Voters have endorsed a plan to build an additional road tunnel through the central Swiss Alps, one of Europe’s main north-south links for cars, buses and trucks.
Final results show a 57% majority of voters coming out in favour.
A broad coalition of environmental groups and mainly leftwing parties challenged a decision by parliament last year for a second 17km tube through the Gotthard in the heart of Switzerland.
Transport Minister Doris Leuthard said the broad support by voters from around the country was a clear sign of solidarity with regions directly affected by the major building project.
“Voters want a good and safe road link with Ticino,” she told a news conference.
Leuthard added that the government would continue its policy of putting transalpine goods traffic onto rail.
She dismissed concerns about a gradual opening of additional traffic lanes in the two tunnels, saying such a move would require another nationwide vote.
The law foresees that the tunnels, to open in 2030 at the earliest, will only be used for one-directional traffic, limited to one lane only.
Jon Pult, president of the Alpine initiative group leading the No campaign, said efforts to curb road traffic would continue, despite the disappointing result in Sunday’s nationwide vote.
“We will remind the government of its pledge,” Pult said.
He added that the government must ensure that heavy-weight trucks are put onto rail in line with a constitutional amendment approved by voters in 1994.
Regula Rytz, president of the Green Party, said she wants guarantees from the government to resist pressure to allow two-lane traffic in both tunnels.
Political scientist Claude Longchamp of the GfS Bern research and polling institute said Sunday’s result showed that it has become increasingly difficult to win majorities for environmental issues.
Voter turnout was 63%, the highest in more than 20 years. Participation usually hovers around the 40% mark. Heavy last-minute campaigning, especially on the issue of deportation of foreign criminals, is believed to have encouraged eligible voters to exercise their right.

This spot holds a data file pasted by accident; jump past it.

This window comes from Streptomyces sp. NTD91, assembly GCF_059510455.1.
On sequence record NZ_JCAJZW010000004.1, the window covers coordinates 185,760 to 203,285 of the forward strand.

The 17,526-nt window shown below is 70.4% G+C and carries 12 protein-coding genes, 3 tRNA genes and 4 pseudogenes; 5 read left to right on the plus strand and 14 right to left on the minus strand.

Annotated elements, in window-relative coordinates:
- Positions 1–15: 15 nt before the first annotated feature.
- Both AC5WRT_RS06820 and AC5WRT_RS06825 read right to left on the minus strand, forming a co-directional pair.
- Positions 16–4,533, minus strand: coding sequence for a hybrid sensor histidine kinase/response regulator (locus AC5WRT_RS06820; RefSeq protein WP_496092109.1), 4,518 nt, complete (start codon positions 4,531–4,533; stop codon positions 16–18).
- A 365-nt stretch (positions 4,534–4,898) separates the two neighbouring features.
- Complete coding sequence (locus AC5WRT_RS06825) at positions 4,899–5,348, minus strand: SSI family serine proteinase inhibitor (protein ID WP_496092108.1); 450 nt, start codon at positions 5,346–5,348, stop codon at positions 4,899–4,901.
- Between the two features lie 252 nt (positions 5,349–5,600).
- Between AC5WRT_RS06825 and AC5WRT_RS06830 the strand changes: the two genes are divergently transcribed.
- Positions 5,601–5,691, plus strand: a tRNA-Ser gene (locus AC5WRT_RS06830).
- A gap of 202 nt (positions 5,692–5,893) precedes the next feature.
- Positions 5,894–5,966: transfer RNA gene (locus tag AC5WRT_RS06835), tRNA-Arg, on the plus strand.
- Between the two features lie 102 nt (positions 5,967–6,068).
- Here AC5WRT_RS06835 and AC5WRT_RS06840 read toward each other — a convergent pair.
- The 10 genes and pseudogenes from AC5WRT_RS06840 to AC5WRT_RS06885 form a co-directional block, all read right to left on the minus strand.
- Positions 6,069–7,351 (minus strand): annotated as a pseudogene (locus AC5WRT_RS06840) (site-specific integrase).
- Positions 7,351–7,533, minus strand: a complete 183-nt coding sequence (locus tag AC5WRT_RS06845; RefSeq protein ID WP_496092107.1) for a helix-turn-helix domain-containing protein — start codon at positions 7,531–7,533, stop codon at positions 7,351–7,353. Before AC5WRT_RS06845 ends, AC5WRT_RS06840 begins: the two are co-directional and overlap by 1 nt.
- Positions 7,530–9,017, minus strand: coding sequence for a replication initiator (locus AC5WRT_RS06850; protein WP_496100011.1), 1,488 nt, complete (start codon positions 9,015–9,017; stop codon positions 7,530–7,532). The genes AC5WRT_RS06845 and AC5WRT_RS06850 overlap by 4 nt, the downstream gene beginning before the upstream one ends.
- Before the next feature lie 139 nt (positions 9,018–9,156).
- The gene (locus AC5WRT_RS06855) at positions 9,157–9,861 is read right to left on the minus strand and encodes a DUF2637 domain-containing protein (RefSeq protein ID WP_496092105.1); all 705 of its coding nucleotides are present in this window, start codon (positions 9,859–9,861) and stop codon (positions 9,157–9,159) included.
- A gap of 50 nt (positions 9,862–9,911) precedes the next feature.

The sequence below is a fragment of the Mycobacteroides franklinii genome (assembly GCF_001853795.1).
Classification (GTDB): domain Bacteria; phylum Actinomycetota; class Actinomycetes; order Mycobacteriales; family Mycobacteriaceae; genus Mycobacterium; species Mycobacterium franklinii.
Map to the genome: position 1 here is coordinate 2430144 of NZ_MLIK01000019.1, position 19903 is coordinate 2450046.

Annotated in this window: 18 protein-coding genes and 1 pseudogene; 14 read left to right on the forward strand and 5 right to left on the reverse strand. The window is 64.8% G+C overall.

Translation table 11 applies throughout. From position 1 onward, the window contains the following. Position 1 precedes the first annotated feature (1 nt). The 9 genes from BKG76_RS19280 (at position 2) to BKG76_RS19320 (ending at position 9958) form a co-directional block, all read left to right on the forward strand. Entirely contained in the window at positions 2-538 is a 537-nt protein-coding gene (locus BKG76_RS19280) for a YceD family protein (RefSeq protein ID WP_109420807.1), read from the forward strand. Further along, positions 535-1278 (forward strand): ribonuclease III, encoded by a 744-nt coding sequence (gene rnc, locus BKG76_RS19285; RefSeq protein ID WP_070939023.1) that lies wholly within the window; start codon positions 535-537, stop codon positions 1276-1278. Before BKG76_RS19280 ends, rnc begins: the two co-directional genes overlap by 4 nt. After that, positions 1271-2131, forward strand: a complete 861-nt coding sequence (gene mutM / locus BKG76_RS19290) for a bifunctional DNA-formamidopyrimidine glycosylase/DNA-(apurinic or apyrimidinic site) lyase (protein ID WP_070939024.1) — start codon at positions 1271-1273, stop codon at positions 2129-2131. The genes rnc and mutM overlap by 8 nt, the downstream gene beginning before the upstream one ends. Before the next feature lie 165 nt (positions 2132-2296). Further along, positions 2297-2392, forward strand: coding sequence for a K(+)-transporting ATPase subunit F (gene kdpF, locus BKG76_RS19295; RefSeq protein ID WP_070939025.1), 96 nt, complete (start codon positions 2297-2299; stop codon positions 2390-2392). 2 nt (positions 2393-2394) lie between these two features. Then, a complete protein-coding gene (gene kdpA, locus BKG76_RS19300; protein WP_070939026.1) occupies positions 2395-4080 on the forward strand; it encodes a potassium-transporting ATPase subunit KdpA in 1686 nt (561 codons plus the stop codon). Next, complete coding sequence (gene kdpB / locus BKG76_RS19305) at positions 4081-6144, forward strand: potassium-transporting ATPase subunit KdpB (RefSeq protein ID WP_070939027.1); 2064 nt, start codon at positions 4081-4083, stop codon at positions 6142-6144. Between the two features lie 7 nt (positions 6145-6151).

Cities and towns such as Bern, Biel and Lausanne saw queues of people lining up on Sunday to make their votes count before the polls closed.
The last initiative to see high numbers of citizens casting ballots was the vote on curbing immigration two years ago, when turnout was 55.8%.
Just over 17% of 133,500 citizens, including registered Swiss abroad eligible to take part in an ongoing trial, used e-voting, according to the Federal Chancellery.
The government said the existing tunnel needs renovation after more than 35 years. A second parallel arm would absorb the more than 17,000 vehicles on average passing the throughfare every day.
The government and parliament argued the second tunnel – costing about CHF2.8 billion ($2.8 billion) - helps ensure road safety and provides continuous access to a north-south road link all year round both for economic and political reasons.
Nearly 40 people have died in road accidents in the 17km tunnel since 1980, including 11 victims of a fire in 2001.
There were also concerns that the southern canton Ticino – neighbouring Italy’s Lombardy and Piedmont regions - would be cut off from the rest of Switzerland if the existing tunnel closes for renovation without an equivalent alternative offer.
Opponents have warned the second tunnel would attract more traffic and increase pressure from the European Union to allow the use of a second lane in both tunnel.
They also argue the proposed solution was too expensive and came too early as Switzerland will open the world’s longest rail tunnel through the Gotthard in June. Its construction came at costs of about CHF12 billion.
A final opinion poll carried out at the beginning of February saw opponents of a second tunnel winning ground.
Given the intense campaigning over several months and dwindling support by leading media, the government risked a defeat similar to the 1994 vote, when a coalition of environmentalists and leftwing parties won an unexpected victory.
Their proposal to cap transalpine road traffic and to promote a plan to put long-haul trucks onto rail went down in modern Swiss history as a major ballot box upset.
Critics have since accused the government and parliament of failing to implement the initiative, as targets to reduce the number of trucks crossing the Alps of trucks were missed and deadlines extended.
But voters remained adamant and also rejected a proposal in 2004 to build a second Gotthard road tunnel.
Results vote February 28, 2016
Hardline proposal deportation of criminal foreigners:
41.1% Yes 58.9% No
Second Gotthard road tunnel:
57% Yes 43% No
Tax breaks for married couples:
49.2% Yes 50.8% No
Ban on food speculation:
40.1% Yes 59.9% No